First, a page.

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Published: Tuesday, 1/15/2002

Enron's house of cards

The U.S. Justice Department is the latest agency to investigate Enron Corp., whose reputation falters virtually daily and whose ties to the Bush administration become more politically embarrassing.

As the largest corporate bankrupcy in history unfolds, some Democrats are calling it “the perfect storm” for this congressional election year, and the White House is assuming a defensive posture.

Consider that thousands of Enron employees who had their 401(k) funds heavily invested in their company, and who weren't allowed to sell as prices dropped from a high of $90.75 in 2000 to 67 cents on Jan. 10, lost their shirts. Enron executives, however, including CEO Ken Lay - a friend of George W. Bush who has donated $550,000 over the President's political career - sold shares high, clearing more than $1 billion.

Consider, too, that Enron officials met with Vice President Dick Cheney on several occasions to help form the administration's narrow energy policy, and one gets the political picture. Attorney General John Ashcroft, whose failed senatorial campaign benefited from Enron largesse, his chief of staff, and the entire U.S. Attorney's office in Houston have recused themselves from the Justice probe, further clarifying the focus. It also makes evident how the tentacles of Enron, which spent $2 million on lobbyists last year, warped the political fabric of the nation.

Add to the mix two cabinet members and Federal Reserve Chairman Alan Greenspan, who knew of Enron's impending collapse, plus the fact that the administration did nothing as thousands of Americans bellied up. Add the corrupting influence of big business on government and the Republican Party, and the crying need for campaign finance reform shows up starkly. The GOP and its candidates got 73 percent of Enron's political contributions.

Another consideration: Enron's auditor, Arthur Anderson & Co., conveniently destroyed many of its audit records related to Enron.

The focus of the Justice Department inquiry is likely to be whether any officers or auditors misrepresented Enron's finances, and what led the firm to encourage employees to buy company stock in their retirement program, only to bar many of them from selling.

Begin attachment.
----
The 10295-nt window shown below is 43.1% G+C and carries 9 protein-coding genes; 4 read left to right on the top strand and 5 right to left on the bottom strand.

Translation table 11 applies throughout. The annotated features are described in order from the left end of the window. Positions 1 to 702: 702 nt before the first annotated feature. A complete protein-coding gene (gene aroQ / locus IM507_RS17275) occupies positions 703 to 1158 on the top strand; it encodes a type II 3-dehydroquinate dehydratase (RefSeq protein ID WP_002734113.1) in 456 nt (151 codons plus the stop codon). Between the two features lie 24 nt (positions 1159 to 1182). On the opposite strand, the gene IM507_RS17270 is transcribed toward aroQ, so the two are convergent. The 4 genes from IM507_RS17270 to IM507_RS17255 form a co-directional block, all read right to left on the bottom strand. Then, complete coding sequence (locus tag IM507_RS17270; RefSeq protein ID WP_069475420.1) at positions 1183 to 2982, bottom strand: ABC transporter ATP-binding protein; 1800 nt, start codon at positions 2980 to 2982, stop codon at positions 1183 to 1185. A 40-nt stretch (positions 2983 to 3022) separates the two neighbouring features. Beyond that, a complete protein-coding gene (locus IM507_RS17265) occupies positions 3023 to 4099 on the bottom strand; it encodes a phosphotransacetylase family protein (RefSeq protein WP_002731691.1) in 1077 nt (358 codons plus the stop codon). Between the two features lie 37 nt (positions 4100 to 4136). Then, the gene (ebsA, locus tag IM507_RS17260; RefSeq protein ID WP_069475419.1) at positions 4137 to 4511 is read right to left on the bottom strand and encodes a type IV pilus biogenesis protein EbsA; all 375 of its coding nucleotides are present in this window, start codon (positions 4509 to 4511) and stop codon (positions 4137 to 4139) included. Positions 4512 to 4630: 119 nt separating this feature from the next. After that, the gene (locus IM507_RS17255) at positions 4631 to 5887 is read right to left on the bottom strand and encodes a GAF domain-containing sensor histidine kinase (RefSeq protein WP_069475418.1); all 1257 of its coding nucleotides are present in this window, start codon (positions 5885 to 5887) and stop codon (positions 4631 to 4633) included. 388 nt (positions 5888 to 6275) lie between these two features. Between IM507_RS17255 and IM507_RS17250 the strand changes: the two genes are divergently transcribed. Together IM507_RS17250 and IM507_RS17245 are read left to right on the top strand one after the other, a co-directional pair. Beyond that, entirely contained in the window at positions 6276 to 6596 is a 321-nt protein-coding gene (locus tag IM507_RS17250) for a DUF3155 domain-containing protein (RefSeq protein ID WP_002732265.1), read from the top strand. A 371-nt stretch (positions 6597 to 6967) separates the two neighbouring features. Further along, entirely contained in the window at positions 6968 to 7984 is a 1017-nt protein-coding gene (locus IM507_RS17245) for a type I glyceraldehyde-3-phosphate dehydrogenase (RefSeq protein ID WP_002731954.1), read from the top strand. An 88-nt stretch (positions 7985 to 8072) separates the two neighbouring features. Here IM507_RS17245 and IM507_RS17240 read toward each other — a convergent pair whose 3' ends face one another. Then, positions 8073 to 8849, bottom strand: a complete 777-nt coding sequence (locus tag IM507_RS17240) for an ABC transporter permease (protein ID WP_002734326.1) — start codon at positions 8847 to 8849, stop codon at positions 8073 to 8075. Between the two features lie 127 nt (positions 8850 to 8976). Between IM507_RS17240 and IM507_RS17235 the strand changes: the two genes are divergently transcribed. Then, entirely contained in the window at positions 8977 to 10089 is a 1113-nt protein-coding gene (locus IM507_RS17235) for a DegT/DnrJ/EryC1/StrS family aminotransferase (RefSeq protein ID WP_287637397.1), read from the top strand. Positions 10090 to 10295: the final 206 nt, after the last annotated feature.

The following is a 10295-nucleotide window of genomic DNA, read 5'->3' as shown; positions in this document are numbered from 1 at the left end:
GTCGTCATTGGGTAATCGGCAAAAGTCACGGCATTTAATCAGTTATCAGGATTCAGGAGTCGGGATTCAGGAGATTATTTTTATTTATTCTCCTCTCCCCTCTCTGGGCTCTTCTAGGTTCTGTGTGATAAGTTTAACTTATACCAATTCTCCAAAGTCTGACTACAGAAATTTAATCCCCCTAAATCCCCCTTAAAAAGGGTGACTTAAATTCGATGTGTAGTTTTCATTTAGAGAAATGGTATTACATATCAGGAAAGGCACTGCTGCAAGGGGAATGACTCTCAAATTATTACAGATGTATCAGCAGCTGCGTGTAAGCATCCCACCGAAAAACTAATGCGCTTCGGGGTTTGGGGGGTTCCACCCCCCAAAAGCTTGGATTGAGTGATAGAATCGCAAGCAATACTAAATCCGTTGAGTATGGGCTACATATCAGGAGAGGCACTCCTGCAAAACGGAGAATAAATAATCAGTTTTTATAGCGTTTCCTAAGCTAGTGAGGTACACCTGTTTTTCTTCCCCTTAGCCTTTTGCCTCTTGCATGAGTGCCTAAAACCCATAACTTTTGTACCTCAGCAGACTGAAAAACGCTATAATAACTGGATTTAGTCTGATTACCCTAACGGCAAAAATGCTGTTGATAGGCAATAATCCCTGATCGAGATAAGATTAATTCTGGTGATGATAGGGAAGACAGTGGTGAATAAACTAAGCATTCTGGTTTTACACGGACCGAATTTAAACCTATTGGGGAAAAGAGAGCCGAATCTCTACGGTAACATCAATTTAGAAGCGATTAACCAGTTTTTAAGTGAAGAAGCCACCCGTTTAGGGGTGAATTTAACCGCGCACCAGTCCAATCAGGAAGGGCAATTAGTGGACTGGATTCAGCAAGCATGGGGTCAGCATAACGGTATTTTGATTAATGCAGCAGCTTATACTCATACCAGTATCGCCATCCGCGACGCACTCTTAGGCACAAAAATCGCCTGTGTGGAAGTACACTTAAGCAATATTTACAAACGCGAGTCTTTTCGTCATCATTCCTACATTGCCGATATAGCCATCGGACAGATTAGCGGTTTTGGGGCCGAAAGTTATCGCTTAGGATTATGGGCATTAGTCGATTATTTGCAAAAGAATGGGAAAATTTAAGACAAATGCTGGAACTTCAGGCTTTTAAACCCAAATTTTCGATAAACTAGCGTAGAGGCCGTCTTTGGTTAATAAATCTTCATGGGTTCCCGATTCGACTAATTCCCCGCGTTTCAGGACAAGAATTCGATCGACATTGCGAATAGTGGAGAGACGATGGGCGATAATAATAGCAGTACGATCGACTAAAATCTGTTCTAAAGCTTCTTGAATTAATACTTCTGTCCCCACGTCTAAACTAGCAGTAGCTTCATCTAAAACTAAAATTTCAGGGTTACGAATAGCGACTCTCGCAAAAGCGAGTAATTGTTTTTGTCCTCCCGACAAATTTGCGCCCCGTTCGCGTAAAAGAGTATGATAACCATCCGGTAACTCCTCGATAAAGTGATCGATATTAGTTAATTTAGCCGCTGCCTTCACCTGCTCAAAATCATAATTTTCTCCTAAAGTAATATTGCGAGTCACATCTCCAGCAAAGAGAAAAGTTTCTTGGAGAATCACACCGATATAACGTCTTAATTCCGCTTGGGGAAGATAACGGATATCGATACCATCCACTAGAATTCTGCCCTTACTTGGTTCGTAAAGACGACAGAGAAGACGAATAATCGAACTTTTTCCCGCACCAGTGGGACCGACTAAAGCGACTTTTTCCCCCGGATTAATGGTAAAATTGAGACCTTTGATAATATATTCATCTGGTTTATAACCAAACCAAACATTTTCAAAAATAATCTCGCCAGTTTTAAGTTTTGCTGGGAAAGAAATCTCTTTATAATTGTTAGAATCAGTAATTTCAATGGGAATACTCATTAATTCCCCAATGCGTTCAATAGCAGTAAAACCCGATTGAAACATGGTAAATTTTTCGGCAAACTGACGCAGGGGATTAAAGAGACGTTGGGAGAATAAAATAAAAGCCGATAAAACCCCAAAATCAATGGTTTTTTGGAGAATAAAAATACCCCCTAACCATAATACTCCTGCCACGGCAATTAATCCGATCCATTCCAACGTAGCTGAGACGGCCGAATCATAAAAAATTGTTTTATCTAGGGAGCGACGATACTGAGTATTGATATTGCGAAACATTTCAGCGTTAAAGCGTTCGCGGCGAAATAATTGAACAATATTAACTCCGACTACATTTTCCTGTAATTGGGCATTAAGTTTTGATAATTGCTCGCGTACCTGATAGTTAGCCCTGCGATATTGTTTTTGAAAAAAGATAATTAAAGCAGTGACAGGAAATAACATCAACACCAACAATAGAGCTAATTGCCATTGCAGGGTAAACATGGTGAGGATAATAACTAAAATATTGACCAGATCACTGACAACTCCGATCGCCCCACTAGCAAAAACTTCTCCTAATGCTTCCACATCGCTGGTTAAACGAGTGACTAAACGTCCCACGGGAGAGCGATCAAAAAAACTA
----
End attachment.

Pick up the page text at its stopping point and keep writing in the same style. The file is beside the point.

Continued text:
Given the cozy relationship between Enron and the White House, investigators must have freedom to do what must be done without political interference. Through a spokeswoman, the President has said that will be the case.

The Justice inquiry won't replace those in progress by four congressional committees, the Labor Department, and the Securities and Exchange Commission. But it does add the risk of jail time and/or fines, and hefty lawyer fees to Enron and its principals.

Enron's situation is one in which duplicity figures largely. The firm's balance sheet and profit and loss statements did not reflect its financial position. Its auditors warned in November of “possible illegal acts within the company.” Some involved the transfer of company debt to “off-balance sheet partnerships.”

The result hid Enron's financial weaknesses, overstated its profits by $580 million since 1997, and encouraged banks to lend it money to fund its trading business and investors to bank on its future. A withdrawal of credit led to the downward spiral of Enron stock in November and the firm's collapse.

Hope remains that a trimmed-down Enron will survive bankruptcy and thrive. But with a name historically associated with duplicitous shenanigans and sleazy behavior toward employees, who will trust it, or the politicians its donations made grateful?



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